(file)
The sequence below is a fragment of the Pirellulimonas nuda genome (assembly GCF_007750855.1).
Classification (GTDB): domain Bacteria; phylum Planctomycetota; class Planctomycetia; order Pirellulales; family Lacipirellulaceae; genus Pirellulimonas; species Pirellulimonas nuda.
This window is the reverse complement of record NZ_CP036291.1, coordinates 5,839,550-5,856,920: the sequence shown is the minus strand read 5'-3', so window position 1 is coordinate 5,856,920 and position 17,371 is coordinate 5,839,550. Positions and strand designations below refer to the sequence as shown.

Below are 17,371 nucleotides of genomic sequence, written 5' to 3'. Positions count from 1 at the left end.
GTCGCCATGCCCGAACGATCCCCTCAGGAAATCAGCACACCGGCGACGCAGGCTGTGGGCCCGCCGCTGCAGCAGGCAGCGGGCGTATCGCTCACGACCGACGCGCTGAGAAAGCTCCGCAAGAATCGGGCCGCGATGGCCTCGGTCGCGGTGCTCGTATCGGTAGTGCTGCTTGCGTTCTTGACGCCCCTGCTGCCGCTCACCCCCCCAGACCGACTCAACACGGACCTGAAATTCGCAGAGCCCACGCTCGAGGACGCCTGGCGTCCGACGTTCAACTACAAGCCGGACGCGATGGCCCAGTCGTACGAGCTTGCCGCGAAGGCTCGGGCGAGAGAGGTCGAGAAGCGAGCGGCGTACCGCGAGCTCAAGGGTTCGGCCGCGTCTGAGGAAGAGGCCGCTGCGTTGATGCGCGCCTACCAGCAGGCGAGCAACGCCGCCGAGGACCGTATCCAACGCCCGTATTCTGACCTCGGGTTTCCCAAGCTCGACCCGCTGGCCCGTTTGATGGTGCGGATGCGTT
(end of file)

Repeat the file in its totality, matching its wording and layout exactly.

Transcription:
The sequence below is a fragment of the Pirellulimonas nuda genome (assembly GCF_007750855.1).
Classification (GTDB): domain Bacteria; phylum Planctomycetota; class Planctomycetia; order Pirellulales; family Lacipirellulaceae; genus Pirellulimonas; species Pirellulimonas nuda.
This window is the reverse complement of record NZ_CP036291.1, coordinates 5,839,550-5,856,920: the sequence shown is the minus strand read 5'-3', so window position 1 is coordinate 5,856,920 and position 17,371 is coordinate 5,839,550. Positions and strand designations below refer to the sequence as shown.

Below are 17,371 nucleotides of genomic sequence, written 5' to 3'. Positions count from 1 at the left end.
GTCGCCATGCCCGAACGATCCCCTCAGGAAATCAGCACACCGGCGACGCAGGCTGTGGGCCCGCCGCTGCAGCAGGCAGCGGGCGTATCGCTCACGACCGACGCGCTGAGAAAGCTCCGCAAGAATCGGGCCGCGATGGCCTCGGTCGCGGTGCTCGTATCGGTAGTGCTGCTTGCGTTCTTGACGCCCCTGCTGCCGCTCACCCCCCCAGACCGACTCAACACGGACCTGAAATTCGCAGAGCCCACGCTCGAGGACGCCTGGCGTCCGACGTTCAACTACAAGCCGGACGCGATGGCCCAGTCGTACGAGCTTGCCGCGAAGGCTCGGGCGAGAGAGGTCGAGAAGCGAGCGGCGTACCGCGAGCTCAAGGGTTCGGCCGCGTCTGAGGAAGAGGCCGCTGCGTTGATGCGCGCCTACCAGCAGGCGAGCAACGCCGCCGAGGACCGTATCCAACGCCCGTATTCTGACCTCGGGTTTCCCAAGCTCGACCCGCTGGCCCGTTTGATGGTGCGGATGCGTT